Saturday, 16 May 2015

Mara And Other Myths


is the Buddhist tempter;

mythologically, is a distinct supernatural being;

but is adequately explicable as an aspect of mind or psyche, a perverse mental process;

can be experienced as a distinct inner voice because the self is not a unitary entity;

was Gautama's doubts arguing against the potential Buddha - contradictory psychological processes in a single organism;

teaches only the First Noble Truth whereas the Buddha taught all four - Suffering, Cause, End and Way;

says, "You are entitled to feel resentment and obliged to feel guilt - continue to suffer;"

is not the same inner process as the Goddess although they might cooperate, e.g., by fusing desire and resentment.

We are not entitled to exist but are obliged to avoid wrong actions and to right past wrongs if possible although not to wallow in guilt. The present is the moment when reality appears, or when being presents itself, thus the moment of revelation and realization. Reality appears to those parts of itself that have become psychophysical organisms. It follows first that reality did not appear before it became such organisms and secondly that it ceases to appear to organisms as they cease to function. If, after my death, my memories and sense of identity are reproduced elsewhere, then the reproduction of my consciousness will be astonished while I, this organism, will be dead. (See here.)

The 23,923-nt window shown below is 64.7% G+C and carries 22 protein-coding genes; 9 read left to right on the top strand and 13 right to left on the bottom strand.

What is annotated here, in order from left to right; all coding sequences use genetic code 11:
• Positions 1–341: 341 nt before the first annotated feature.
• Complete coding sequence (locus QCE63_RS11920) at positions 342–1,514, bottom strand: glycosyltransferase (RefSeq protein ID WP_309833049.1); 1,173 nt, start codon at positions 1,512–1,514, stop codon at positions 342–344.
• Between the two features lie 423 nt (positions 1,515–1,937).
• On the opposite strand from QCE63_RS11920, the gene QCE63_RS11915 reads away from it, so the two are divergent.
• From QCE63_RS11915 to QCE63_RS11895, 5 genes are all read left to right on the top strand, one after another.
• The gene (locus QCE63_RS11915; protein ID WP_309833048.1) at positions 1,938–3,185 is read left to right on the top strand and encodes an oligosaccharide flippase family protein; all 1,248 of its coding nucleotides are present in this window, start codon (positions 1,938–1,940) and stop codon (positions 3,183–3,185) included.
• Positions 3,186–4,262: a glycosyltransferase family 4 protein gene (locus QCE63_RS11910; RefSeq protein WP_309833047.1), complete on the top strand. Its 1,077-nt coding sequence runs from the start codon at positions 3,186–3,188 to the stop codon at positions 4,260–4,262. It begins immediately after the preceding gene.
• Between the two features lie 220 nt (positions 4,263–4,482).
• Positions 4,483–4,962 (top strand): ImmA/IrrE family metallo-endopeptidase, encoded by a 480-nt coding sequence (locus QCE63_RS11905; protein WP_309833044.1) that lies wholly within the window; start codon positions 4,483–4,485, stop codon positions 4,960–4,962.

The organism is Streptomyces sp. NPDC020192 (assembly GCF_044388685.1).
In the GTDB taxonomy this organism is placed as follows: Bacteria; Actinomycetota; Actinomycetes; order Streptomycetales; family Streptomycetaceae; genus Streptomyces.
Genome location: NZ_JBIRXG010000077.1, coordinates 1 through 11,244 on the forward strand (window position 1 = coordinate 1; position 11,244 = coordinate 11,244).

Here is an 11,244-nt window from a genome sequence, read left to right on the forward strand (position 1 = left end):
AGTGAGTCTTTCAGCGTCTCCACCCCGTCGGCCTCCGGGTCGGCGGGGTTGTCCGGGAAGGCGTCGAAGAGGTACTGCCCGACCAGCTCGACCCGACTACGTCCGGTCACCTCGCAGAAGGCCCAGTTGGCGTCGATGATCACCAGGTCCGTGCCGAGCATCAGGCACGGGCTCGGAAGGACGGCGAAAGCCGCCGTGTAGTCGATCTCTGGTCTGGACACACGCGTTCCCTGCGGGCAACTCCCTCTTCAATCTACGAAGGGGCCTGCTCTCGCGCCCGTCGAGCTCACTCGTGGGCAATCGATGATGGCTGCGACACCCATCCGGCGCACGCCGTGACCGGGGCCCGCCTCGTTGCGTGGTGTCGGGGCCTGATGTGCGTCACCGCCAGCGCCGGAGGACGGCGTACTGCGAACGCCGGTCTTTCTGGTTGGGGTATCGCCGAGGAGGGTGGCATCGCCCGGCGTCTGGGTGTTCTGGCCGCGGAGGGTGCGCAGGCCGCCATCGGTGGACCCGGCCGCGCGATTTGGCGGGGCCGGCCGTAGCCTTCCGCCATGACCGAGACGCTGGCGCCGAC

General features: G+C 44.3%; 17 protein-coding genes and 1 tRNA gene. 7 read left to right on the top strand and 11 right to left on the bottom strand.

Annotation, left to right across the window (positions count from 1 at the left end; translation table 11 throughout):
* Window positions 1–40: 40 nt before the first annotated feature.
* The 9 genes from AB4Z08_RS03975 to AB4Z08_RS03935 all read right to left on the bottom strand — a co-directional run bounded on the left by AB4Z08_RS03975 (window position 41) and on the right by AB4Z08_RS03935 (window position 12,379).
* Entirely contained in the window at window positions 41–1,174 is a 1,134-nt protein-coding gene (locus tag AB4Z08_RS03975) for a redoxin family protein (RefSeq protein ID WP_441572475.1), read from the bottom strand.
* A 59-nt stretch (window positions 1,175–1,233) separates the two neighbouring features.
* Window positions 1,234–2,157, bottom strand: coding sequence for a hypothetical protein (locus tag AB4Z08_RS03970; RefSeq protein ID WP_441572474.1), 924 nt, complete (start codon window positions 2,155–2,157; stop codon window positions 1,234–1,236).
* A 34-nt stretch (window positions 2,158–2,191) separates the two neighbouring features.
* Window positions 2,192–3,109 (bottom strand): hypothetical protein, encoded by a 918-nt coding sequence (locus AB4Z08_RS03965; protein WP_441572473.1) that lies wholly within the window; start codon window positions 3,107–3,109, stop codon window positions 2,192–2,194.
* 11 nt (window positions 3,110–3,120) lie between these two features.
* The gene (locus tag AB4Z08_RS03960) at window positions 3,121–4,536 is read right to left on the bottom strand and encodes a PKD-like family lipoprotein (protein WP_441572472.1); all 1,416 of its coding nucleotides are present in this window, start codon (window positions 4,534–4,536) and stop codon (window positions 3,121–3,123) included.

Reality appears to human beings both as an immediate environment and as memories of past deeds. However, the past is a distraction from the present. It is necessary to accept a memory while it is present but not to think about it when, like the deeds remembered, it has become past and thus is no longer a presentation to consciousness. Reality presents itself anew at every moment. Some moments require a response from rational or practical thought but not from the negative thoughts inspired by Mara. We already experience on the Terrestrial plane what we will allegedly experience on the Bardo plane, past deeds preventing realization.

To use Biblical terminology, every day is the Day of Judgment but in Buddhism we judge ourselves. To use Biblical imagery, the Son of Man is always coming on the clouds of heaven but we look up and do not see. The Son of Man who came to find what was lost is a Bodhisattva. (At least one Bodhisattva must transfer merit to those who call on the name of Jesus.) Hindu gods are the man on the road to Emmaus and Krishna's million faces. Many are One and One is Many.

Words can be distractions, abstractions or realizations. Some texts are revered as inspired scriptures, e.g.: "Now I have seen you, builder of the house of ego. Your rafters are broken. Never more will you build."

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